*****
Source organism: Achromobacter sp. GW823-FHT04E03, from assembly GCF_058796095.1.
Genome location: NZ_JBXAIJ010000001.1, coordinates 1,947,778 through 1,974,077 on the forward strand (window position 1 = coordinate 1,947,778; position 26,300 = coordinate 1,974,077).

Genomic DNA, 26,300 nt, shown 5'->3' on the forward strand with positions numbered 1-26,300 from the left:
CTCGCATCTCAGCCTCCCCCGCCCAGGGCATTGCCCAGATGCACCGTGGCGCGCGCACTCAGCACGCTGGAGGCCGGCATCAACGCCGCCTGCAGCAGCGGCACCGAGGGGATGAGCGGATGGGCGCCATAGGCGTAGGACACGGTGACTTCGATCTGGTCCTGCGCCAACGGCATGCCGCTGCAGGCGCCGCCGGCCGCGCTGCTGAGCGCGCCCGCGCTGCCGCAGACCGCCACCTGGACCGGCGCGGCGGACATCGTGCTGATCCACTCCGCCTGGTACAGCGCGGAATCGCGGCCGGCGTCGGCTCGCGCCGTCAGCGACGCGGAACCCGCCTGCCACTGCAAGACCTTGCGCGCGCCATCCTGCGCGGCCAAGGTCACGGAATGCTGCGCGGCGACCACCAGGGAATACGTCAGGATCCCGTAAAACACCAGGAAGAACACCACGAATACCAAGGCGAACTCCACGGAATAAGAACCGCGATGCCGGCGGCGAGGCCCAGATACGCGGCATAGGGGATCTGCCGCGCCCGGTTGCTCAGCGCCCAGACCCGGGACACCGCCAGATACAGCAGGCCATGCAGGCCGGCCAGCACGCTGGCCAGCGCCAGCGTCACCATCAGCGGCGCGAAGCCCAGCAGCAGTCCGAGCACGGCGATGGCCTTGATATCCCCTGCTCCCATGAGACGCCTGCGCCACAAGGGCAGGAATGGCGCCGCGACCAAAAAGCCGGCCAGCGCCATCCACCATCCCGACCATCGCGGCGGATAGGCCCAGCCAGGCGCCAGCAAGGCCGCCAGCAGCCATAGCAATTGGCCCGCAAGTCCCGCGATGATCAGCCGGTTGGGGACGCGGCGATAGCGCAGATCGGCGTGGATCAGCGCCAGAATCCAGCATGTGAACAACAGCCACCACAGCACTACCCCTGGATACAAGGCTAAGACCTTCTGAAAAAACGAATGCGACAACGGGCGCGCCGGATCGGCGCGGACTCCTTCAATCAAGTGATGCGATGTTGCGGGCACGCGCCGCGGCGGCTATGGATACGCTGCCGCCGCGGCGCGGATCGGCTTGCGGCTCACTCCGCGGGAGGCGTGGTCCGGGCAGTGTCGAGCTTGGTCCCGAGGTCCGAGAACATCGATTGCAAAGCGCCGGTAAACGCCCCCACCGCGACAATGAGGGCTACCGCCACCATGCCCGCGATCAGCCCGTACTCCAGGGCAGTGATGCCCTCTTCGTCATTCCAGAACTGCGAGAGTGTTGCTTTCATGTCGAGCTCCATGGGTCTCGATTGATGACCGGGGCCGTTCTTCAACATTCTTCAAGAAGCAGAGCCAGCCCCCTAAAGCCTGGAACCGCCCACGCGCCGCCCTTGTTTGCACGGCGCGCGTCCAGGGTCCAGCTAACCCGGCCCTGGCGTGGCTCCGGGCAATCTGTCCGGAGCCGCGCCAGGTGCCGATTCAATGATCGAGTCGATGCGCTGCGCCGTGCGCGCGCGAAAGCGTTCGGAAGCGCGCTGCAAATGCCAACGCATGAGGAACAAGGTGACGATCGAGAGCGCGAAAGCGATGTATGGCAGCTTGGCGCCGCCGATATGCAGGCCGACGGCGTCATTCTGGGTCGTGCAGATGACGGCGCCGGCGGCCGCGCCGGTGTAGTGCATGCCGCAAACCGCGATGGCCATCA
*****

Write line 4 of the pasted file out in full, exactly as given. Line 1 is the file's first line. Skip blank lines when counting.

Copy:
CTCGCATCTCAGCCTCCCCCGCCCAGGGCATTGCCCAGATGCACCGTGGCGCGCGCACTCAGCACGCTGGAGGCCGGCATCAACGCCGCCTGCAGCAGCGGCACCGAGGGGATGAGCGGATGGGCGCCATAGGCGTAGGACACGGTGACTTCGATCTGGTCCTGCGCCAACGGCATGCCGCTGCAGGCGCCGCCGGCCGCGCTGCTGAGCGCGCCCGCGCTGCCGCAGACCGCCACCTGGACCGGCGCGGCGGACATCGTGCTGATCCACTCCGCCTGGTACAGCGCGGAATCGCGGCCGGCGTCGGCTCGCGCCGTCAGCGACGCGGAACCCGCCTGCCACTGCAAGACCTTGCGCGCGCCATCCTGCGCGGCCAAGGTCACGGAATGCTGCGCGGCGACCACCAGGGAATACGTCAGGATCCCGTAAAACACCAGGAAGAACACCACGAATACCAAGGCGAACTCCACGGAATAAGAACCGCGATGCCGGCGGCGAGGCCCAGATACGCGGCATAGGGGATCTGCCGCGCCCGGTTGCTCAGCGCCCAGACCCGGGACACCGCCAGATACAGCAGGCCATGCAGGCCGGCCAGCACGCTGGCCAGCGCCAGCGTCACCATCAGCGGCGCGAAGCCCAGCAGCAGTCCGAGCACGGCGATGGCCTTGATATCCCCTGCTCCCATGAGACGCCTGCGCCACAAGGGCAGGAATGGCGCCGCGACCAAAAAGCCGGCCAGCGCCATCCACCATCCCGACCATCGCGGCGGATAGGCCCAGCCAGGCGCCAGCAAGGCCGCCAGCAGCCATAGCAATTGGCCCGCAAGTCCCGCGATGATCAGCCGGTTGGGGACGCGGCGATAGCGCAGATCGGCGTGGATCAGCGCCAGAATCCAGCATGTGAACAACAGCCACCACAGCACTACCCCTGGATACAAGGCTAAGACCTTCTGAAAAAACGAATGCGACAACGGGCGCGCCGGATCGGCGCGGACTCCTTCAATCAAGTGATGCGATGTTGCGGGCACGCGCCGCGGCGGCTATGGATACGCTGCCGCCGCGGCGCGGATCGGCTTGCGGCTCACTCCGCGGGAGGCGTGGTCCGGGCAGTGTCGAGCTTGGTCCCGAGGTCCGAGAACATCGATTGCAAAGCGCCGGTAAACGCCCCCACCGCGACAATGAGGGCTACCGCCACCATGCCCGCGATCAGCCCGTACTCCAGGGCAGTGATGCCCTCTTCGTCATTCCAGAACTGCGAGAGTGTTGCTTTCATGTCGAGCTCCATGGGTCTCGATTGATGACCGGGGCCGTTCTTCAACATTCTTCAAGAAGCAGAGCCAGCCCCCTAAAGCCTGGAACCGCCCACGCGCCGCCCTTGTTTGCACGGCGCGCGTCCAGGGTCCAGCTAACCCGGCCCTGGCGTGGCTCCGGGCAATCTGTCCGGAGCCGCGCCAGGTGCCGATTCAATGATCGAGTCGATGCGCTGCGCCGTGCGCGCGCGAAAGCGTTCGGAAGCGCGCTGCAAATGCCAACGCATGAGGAACAAGGTGACGATCGAGAGCGCGAAAGCGATGTATGGCAGCTTGGCGCCGCCGATATGCAGGCCGACGGCGTCATTCTGGGTCGTGCAGATGACGGCGCCGGCGGCCGCGCCGGTGTAGTGCATGCCGCAAACCGCGATGGCCATCA